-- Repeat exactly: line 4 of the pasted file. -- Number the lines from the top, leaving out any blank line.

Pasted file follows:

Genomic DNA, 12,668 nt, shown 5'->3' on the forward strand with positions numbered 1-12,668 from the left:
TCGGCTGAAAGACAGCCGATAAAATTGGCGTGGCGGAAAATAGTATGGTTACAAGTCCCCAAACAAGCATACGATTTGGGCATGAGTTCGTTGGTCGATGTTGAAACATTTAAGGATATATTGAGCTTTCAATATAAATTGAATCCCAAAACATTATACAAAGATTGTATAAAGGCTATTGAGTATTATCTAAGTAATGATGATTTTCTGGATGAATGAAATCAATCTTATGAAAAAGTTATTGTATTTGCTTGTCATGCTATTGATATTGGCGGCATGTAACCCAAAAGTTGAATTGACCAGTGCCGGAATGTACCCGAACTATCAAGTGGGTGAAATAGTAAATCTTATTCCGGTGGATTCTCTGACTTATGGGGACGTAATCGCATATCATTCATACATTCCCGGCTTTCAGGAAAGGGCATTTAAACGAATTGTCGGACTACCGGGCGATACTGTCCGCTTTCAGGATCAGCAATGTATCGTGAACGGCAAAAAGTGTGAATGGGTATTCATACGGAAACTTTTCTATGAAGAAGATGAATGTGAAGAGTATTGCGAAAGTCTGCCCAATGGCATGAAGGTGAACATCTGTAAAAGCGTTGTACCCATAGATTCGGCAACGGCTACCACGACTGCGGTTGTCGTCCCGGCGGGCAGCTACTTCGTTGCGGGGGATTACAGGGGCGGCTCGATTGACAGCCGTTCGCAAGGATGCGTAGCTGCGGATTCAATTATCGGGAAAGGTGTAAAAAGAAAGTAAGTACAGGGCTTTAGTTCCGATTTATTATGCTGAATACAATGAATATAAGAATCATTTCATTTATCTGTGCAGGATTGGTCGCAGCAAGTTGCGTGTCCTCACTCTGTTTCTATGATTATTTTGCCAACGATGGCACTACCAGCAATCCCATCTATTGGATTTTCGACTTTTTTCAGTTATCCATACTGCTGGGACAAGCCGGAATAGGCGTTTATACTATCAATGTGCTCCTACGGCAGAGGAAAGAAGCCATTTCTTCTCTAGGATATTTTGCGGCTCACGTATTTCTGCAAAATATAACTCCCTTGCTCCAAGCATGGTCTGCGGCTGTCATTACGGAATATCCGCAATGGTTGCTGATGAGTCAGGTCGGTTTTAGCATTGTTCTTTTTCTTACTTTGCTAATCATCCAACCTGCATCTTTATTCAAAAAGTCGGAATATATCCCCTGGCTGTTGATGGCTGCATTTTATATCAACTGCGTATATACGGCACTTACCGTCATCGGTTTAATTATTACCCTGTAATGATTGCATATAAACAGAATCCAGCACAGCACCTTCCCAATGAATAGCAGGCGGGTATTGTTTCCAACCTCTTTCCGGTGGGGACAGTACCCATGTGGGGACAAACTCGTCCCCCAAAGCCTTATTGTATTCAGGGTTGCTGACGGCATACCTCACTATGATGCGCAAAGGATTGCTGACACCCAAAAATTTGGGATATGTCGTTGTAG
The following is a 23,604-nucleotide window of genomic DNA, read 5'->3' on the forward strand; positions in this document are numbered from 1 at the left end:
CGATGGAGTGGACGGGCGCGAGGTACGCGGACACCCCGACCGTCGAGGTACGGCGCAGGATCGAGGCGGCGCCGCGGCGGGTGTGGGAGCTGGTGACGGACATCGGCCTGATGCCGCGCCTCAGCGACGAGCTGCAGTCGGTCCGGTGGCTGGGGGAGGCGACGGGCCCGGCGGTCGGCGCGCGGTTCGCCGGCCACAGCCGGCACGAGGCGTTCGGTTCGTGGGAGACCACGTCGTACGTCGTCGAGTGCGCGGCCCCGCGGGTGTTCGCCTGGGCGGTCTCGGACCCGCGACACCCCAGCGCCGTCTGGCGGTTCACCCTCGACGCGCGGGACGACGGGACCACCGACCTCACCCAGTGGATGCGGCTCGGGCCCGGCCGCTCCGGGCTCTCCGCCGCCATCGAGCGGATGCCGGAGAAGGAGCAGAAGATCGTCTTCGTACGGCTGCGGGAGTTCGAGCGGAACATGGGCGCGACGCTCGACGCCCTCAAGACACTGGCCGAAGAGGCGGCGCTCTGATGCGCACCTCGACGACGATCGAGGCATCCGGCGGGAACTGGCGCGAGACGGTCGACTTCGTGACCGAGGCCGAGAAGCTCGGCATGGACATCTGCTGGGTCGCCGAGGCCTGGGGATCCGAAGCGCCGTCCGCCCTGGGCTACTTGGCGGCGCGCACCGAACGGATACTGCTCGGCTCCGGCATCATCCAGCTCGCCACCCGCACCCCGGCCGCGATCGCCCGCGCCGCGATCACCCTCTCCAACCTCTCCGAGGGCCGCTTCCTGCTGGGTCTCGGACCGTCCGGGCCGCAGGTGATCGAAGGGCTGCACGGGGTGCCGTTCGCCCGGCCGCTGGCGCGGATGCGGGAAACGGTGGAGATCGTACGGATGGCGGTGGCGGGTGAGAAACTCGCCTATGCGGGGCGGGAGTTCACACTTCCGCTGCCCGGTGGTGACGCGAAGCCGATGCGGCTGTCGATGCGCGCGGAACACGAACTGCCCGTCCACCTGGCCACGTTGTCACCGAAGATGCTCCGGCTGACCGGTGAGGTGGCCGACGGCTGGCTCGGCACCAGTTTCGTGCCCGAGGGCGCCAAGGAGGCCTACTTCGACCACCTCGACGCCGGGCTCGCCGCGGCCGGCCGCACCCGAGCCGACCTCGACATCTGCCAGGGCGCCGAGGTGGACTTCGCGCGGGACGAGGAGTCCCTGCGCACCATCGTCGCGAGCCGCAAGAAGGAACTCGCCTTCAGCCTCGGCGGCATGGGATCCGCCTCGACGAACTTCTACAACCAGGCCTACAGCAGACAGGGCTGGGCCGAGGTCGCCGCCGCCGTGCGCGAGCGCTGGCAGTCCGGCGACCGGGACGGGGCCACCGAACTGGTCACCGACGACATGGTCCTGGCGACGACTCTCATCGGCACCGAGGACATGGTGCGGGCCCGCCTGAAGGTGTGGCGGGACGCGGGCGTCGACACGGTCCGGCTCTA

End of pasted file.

CGATGGAGTGGACGGGCGCGAGGTACGCGGACACCCCGACCGTCGAGGTACGGCGCAGGATCGAGGCGGCGCCGCGGCGGGTGTGGGAGCTGGTGACGGACATCGGCCTGATGCCGCGCCTCAGCGACGAGCTGCAGTCGGTCCGGTGGCTGGGGGAGGCGACGGGCCCGGCGGTCGGCGCGCGGTTCGCCGGCCACAGCCGGCACGAGGCGTTCGGTTCGTGGGAGACCACGTCGTACGTCGTCGAGTGCGCGGCCCCGCGGGTGTTCGCCTGGGCGGTCTCGGACCCGCGACACCCCAGCGCCGTCTGGCGGTTCACCCTCGACGCGCGGGACGACGGGACCACCGACCTCACCCAGTGGATGCGGCTCGGGCCCGGCCGCTCCGGGCTCTCCGCCGCCATCGAGCGGATGCCGGAGAAGGAGCAGAAGATCGTCTTCGTACGGCTGCGGGAGTTCGAGCGGAACATGGGCGCGACGCTCGACGCCCTCAAGACACTGGCCGAAGAGGCGGCGCTCTGATGCGCACCTCGACGACGATCGAGGCATCCGGCGGGAACTGGCGCGAGACGGTCGACTTCGTGACCGAGGCCGAGAAGCTCGGCATGGACATCTGCTGGGTCGCCGAGGCCTGGGGATCCGAAGCGCCGTCCGCCCTGGGCTACTTGGCGGCGCGCACCGAACGGATACTGCTCGGCTCCGGCATCATCCAGCTCGCCACCCGCACCCCGGCCGCGATCGCCCGCGCCGCGATCACCCTCTCCAACCTCTCCGAGGGCCGCTTCCTGCTGGGTCTCGGACCGTCCGGGCCGCAGGTGATCGAAGGGCTGCACGGGGTGCCGTTCGCCCGGCCGCTGGCGCGGATGCGGGAAACGGTGGAGATCGTACGGATGGCGGTGGCGGGTGAGAAACTCGCCTATGCGGGGCGGGAGTTCACACTTCCGCTGCCCGGTGGTGACGCGAAGCCGATGCGGCTGTCGATGCGCGCGGAACACGAACTGCCCGTCCACCTGGCCACGTTGTCACCGAAGATGCTCCGGCTGACCGGTGAGGTGGCCGACGGCTGGCTCGGCACCAGTTTCGTGCCCGAGGGCGCCAAGGAGGCCTACTTCGACCACCTCGACGCCGGGCTCGCCGCGGCCGGCCGCACCCGAGCCGACCTCGACATCTGCCAGGGCGCCGAGGTGGACTTCGCGCGGGACGAGGAGTCCCTGCGCACCATCGTCGCGAGCCGCAAGAAGGAACTCGCCTTCAGCCTCGGCGGCATGGGATCCGCCTCGACGAACTTCTACAACCAGGCCTACAGCAGACAGGGCTGGGCCGAGGTCGCCGCCGCCGTGCGCGAGCGCTGGCAGTCCGGCGACCGGGACGGGGCCACCGAACTGGTCACCGACGACATGGTCCTGGCGACGACTCTCATCGGCACCGAGGACATGGTGCGGGCCCGCCTGAAGGTGTGGCGGGACGCGGGCGTCGACACGGTCCGGCTCTA